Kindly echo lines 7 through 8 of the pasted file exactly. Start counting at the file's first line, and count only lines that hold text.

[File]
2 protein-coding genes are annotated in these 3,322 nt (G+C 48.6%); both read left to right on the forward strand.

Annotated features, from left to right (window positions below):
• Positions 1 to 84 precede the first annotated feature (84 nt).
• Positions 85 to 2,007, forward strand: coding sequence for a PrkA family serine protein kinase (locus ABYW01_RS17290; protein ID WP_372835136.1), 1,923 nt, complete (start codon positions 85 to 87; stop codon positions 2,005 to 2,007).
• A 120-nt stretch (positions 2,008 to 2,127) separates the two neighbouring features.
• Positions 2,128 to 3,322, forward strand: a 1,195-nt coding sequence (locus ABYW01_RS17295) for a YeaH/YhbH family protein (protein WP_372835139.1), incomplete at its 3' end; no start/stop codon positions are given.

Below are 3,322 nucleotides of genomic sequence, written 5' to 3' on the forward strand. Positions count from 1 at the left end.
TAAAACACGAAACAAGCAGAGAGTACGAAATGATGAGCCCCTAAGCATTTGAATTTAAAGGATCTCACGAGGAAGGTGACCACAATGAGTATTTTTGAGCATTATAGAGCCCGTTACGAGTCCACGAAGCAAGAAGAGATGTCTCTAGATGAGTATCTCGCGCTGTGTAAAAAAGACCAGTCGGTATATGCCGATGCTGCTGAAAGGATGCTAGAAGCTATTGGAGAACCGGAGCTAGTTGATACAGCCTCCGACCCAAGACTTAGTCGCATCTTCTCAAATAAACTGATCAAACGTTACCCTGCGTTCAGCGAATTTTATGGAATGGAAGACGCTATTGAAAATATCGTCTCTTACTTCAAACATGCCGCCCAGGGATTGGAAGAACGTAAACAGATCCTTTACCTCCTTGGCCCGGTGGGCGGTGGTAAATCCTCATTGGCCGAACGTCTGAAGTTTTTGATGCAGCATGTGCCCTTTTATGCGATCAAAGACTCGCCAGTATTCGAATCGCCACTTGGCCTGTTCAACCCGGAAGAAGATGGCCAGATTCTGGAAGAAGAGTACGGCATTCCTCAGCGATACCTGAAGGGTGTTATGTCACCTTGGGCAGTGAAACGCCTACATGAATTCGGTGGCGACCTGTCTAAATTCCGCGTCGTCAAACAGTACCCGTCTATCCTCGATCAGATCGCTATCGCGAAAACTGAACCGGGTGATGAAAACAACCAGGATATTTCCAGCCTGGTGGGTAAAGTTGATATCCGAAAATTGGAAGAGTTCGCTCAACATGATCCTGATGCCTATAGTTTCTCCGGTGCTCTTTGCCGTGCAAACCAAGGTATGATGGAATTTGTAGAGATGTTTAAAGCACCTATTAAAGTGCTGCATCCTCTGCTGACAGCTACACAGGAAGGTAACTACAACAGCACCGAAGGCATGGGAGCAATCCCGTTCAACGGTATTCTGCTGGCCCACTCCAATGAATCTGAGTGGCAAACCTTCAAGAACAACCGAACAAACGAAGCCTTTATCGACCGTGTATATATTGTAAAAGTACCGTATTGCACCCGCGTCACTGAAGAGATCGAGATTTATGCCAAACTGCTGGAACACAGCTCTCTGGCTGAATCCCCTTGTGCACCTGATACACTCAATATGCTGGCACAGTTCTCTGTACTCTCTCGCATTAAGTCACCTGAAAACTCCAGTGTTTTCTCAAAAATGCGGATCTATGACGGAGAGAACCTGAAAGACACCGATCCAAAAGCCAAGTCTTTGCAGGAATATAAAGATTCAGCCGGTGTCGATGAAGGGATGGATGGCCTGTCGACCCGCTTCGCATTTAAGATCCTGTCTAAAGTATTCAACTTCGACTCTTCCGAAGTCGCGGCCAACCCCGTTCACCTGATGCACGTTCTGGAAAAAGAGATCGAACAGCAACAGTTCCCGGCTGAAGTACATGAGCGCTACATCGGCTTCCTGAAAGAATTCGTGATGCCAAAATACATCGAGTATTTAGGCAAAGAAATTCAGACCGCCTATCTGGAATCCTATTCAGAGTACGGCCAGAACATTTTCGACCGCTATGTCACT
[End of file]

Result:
Below are 3,322 nucleotides of genomic sequence, written 5' to 3' on the forward strand. Positions count from 1 at the left end.
TAAAACACGAAACAAGCAGAGAGTACGAAATGATGAGCCCCTAAGCATTTGAATTTAAAGGATCTCACGAGGAAGGTGACCACAATGAGTATTTTTGAGCATTATAGAGCCCGTTACGAGTCCACGAAGCAAGAAGAGATGTCTCTAGATGAGTATCTCGCGCTGTGTAAAAAAGACCAGTCGGTATATGCCGATGCTGCTGAAAGGATGCTAGAAGCTATTGGAGAACCGGAGCTAGTTGATACAGCCTCCGACCCAAGACTTAGTCGCATCTTCTCAAATAAACTGATCAAACGTTACCCTGCGTTCAGCGAATTTTATGGAATGGAAGACGCTATTGAAAATATCGTCTCTTACTTCAAACATGCCGCCCAGGGATTGGAAGAACGTAAACAGATCCTTTACCTCCTTGGCCCGGTGGGCGGTGGTAAATCCTCATTGGCCGAACGTCTGAAGTTTTTGATGCAGCATGTGCCCTTTTATGCGATCAAAGACTCGCCAGTATTCGAATCGCCACTTGGCCTGTTCAACCCGGAAGAAGATGGCCAGATTCTGGAAGAAGAGTACGGCATTCCTCAGCGATACCTGAAGGGTGTTATGTCACCTTGGGCAGTGAAACGCCTACATGAATTCGGTGGCGACCTGTCTAAATTCCGCGTCGTCAAACAGTACCCGTCTATCCTCGATCAGATCGCTATCGCGAAAACTGAACCGGGTGATGAAAACAACCAGGATATTTCCAGCCTGGTGGGTAAAGTTGATATCCGAAAATTGGAAGAGTTCGCTCAACATGATCCTGATGCCTATAGTTTCTCCGGTGCTCTTTGCCGTGCAAACCAAGGTATGATGGAATTTGTAGAGATGTTTAAAGCACCTATTAAAGTGCTGCATCCTCTGCTGACAGCTACACAGGAAGGTAACTACAACAGCACCGAAGGCATGGGAGCAATCCCGTTCAACGGTATTCTGCTGGCCCACTCCAATGAATCTGAGTGGCAAACCTTCAAGAACAACCGAACAAACGAAGCCTTTATCGACCGTGTATATATTGTAAAAGTACCGTATTGCACCCGCGTCACTGAAGAGATCGAGATTTATGCCAAACTGCTGGAACACAGCTCTCTGGCTGAATCCCCTTGTGCACCTGATACACTCAATATGCTGGCACAGTTCTCTGTACTCTCTCGCATTAAGTCACCTGAAAACTCCAGTGTTTTCTCAAAAATGCGGATCTATGACGGAGAGAACCTGAAAGACACCGATCCAAAAGCCAAGTCTTTGCAGGAATATAAAGATTCAGCCGGTGTCGATGAAGGGATGGATGGCCTGTCGACCCGCTTCGCATTTAAGATCCTGTCTAAAGTATTCAACTTCGACTCTTCCGAAGTCGCGGCCAACCCCGTTCACCTGATGCACGTTCTGGAAAAAGAGATCGAACAGCAACAGTTCCCGGCTGAAGTACATGAGCGCTACATCGGCTTCCTGAAAGAATTCGTGATGCCAAAATACATCGAGTATTTAGGCAAAGAAATTCAGACCGCCTATCTGGAATCCTATTCAGAGTACGGCCAGAACATTTTCGACCGCTATGTCACT